Tom Glanzer – A Treasury of Civil War Songs (1973) [FLAC]

Música Tradicional


Smithsonian Folkways Recordings will mark the 150th Anniversary of the beginning of the Civil War with 'A Treasury of Civil War Songs', a collection of wartime anthems that resonate with cultural and historical significance.

Originally released in 1973 by mid-20th century folk icon Tom Glazer (1914-2003), 'A Treasury of Civil War Songs'  revisits 25 of the Civil War's most memorable musical artifacts, including the Confederate's foremost rally cry, «Dixie», and George Frederick Root's iconic «The Battle Cry of Freedom»

Acerca de maty
Nauscopio Scipiorum

5 Responses to Tom Glanzer – A Treasury of Civil War Songs (1973) [FLAC]

  1. maty says:

    Smithsonian Folkways A Treasury of Civil War Songs Sung by Tom Glazer

    Otro disco que tengo compartido vía RetroShare del Smithsonian:

    Smithsonian Folkways Singalong Sanders Theater, 1980 Pete Seeger

    Ambos son estupendos, pero el directo de Pete Seeger es una maravilla.

  2. maty says:

    Wikipedia EN John Brown’s Body

    «John Brown’s Body» (originally known as «John Brown’s Song«) is an American marching song about the abolitionist John Brown. The song was popular in the Union during the American Civil War. The tune arose out of the folk hymn tradition of the American camp meeting movement of the 19th century. The song’s authorship is disputed; one account first published in 1890 claims the lyrics were a collective effort by Union soldiers and that the lyrics also referred humorously to Sergeant John Brown of the Second Battalion, Boston Light Infantry Volunteer Militia. The songwriter and Union soldier Thomas Brigham Bishop is also credited with the song…

    John Brown’s body lies a-mouldering in the grave; (3X)
    His soul’s marching on!


    Glory, glory, hallelujah! Glory, glory, hallelujah!
    Glory, glory, hallelujah! his soul’s marching on!

    He’s gone to be a soldier in the army of the Lord! (3X)
    His soul’s marching on!


    John Brown’s knapsack is strapped upon his back! (3X)
    His soul’s marching on!


    His pet lambs will meet him on the way; (3X)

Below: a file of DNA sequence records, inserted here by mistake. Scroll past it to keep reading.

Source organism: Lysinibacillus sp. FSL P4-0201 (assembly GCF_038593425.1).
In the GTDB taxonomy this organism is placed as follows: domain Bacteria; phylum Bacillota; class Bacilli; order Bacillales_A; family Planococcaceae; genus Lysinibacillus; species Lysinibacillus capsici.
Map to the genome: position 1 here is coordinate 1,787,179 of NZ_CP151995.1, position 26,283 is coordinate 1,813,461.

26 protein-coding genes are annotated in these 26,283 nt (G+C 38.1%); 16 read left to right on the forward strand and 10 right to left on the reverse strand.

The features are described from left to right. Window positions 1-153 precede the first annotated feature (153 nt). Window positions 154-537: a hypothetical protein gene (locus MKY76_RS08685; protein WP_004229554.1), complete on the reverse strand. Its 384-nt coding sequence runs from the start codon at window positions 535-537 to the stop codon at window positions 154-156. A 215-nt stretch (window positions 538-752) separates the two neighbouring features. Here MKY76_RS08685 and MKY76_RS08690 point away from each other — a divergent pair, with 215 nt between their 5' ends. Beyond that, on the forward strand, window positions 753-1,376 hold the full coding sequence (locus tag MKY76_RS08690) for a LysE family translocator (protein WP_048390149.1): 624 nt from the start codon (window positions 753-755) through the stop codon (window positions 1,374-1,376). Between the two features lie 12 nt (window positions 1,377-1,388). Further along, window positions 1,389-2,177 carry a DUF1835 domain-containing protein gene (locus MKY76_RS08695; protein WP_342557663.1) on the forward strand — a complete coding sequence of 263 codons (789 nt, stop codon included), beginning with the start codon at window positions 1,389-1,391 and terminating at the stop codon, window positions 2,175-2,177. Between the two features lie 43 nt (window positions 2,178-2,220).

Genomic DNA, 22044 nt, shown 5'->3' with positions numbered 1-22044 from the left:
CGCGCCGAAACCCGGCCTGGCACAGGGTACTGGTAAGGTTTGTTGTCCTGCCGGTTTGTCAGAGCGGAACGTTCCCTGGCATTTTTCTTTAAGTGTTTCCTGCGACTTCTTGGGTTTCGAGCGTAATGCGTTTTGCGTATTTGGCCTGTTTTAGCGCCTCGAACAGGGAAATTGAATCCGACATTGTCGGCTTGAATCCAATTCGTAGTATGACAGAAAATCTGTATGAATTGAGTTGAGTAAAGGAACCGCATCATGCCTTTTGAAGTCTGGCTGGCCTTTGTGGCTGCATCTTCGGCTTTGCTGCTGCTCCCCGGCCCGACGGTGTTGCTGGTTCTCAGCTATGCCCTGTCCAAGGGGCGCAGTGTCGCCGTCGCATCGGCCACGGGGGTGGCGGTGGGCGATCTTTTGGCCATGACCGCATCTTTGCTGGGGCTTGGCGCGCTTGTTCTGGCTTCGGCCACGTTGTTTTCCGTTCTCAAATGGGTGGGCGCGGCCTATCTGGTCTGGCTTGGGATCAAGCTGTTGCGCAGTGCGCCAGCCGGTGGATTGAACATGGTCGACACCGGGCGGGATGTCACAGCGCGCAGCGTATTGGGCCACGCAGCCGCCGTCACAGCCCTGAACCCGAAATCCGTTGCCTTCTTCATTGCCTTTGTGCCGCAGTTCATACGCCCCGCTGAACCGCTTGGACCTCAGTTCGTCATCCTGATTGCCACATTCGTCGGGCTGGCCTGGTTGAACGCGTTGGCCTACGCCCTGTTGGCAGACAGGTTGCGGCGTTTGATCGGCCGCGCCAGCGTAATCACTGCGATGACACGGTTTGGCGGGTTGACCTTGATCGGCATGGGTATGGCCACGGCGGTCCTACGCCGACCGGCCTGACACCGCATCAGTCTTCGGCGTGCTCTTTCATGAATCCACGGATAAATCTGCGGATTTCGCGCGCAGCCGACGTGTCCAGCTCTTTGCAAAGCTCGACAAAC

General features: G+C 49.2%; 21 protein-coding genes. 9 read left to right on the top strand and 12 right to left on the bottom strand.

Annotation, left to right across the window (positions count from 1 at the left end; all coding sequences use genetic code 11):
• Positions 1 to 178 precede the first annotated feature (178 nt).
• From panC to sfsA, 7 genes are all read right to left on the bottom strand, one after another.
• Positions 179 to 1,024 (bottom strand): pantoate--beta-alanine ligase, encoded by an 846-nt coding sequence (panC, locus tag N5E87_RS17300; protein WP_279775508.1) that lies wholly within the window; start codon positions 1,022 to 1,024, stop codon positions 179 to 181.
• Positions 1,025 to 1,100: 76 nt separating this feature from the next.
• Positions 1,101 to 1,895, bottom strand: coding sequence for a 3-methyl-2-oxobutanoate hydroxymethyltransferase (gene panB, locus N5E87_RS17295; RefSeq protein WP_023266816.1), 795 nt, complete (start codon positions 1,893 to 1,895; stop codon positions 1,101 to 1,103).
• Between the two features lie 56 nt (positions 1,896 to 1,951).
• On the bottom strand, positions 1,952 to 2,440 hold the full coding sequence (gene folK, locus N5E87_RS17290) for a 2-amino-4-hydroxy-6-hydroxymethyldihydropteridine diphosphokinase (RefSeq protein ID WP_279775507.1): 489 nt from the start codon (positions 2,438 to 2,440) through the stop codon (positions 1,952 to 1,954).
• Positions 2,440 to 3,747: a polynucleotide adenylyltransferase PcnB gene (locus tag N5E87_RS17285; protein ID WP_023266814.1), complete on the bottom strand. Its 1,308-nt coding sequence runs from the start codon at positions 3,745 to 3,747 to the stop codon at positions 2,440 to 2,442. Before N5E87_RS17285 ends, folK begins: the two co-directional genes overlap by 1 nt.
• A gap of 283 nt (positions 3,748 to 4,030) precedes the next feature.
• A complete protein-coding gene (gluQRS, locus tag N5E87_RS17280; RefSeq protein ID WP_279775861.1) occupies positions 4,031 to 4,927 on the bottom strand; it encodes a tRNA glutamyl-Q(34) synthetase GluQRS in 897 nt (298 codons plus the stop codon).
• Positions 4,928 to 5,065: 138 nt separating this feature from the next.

They go marching on!


    They will hang Jeff Davis to a sour apple tree! (3X)
    As they march along!


    Now, three rousing cheers for the Union; (3X)
    As we are marching on!

  3. maty says:

    Wikipedia EN When Johnny Comes Marching Home

    The Irish antiwar song «Johnny I Hardly Knew Ye« and «When Johnny Comes Marching Home» share the same melodic material. Based on internal textual references, «Johnny I Hardly Knew Ye» apparently dates from the early 1820s, while «When Johnny Comes Marching Home» was first published in 1863. It was sung by both sides of the American Civil War.[1] It was used as a motivation song that told the soldiers what happens when the war is over.

    As with much folk music of this period, many variants in text and music appear as the song is transmitted orally and subject to many external influences. Primacy of one version over another is difficult to prove conclusively because most versions were never written down or published. James Fuld in The Book of World Famous Music (p. 640) indicates that some believe the melody is not Irish in origin…

    When Johnny comes marching home again

    Hurrah! Hurrah!

    We’ll give him a hearty welcome then

    Hurrah! Hurrah!

    The men will cheer and the boys will shout
    The ladies they will all turn out

    And we’ll all feel gay

    When Johnny comes marching home.

    The old church bell will peal with joy

    Hurrah! Hurrah!

    To welcome home our darling boy,

    Hurrah! Hurrah!

    The village lads and lassies say
    With roses they will strew the way,

    And we’ll all feel gay

    When Johnny comes marching home.

    Get ready for the Jubilee,

    Hurrah! Hurrah!

    We’ll give the hero three times three,

    Hurrah! Hurrah!

    The laurel wreath is ready now
    To place upon his loyal brow

    And we’ll all feel gay

    When Johnny comes marching home.

    Let love and friendship on that day,

    Hurrah, hurrah!

    Their choicest pleasures then display,

    Hurrah, hurrah!

    And let each one perform some part,
    To fill with joy the warrior’s heart,

    And we’ll all feel gay

    When Johnny comes marching home.

  4. maty says:

    Otra recopilación histórica interesantísima.

    Smithsonian Folkways Classic Labor Songs from Smithsonian Folkways

    Songs of the American labor movement over the 20th century called for just wages, dignity, and a fair shake. They voiced grievances, affirmed the value of the worker to society, and expressed hope for life in a more just world. Classic Labor Songs from Smithsonian Folkways is a collage of these voices—champions of the movement, singing songs with a passion and love for their fellow workers that rings just as true today as it did then. Woody Guthrie, Pete Seeger, Joe Glazer, the Almanac Singers, and more chronicle the history of the American labor movement in stirring song…

"Age quod agis et bene agis" - Hagas lo que hagas, hazlo bien

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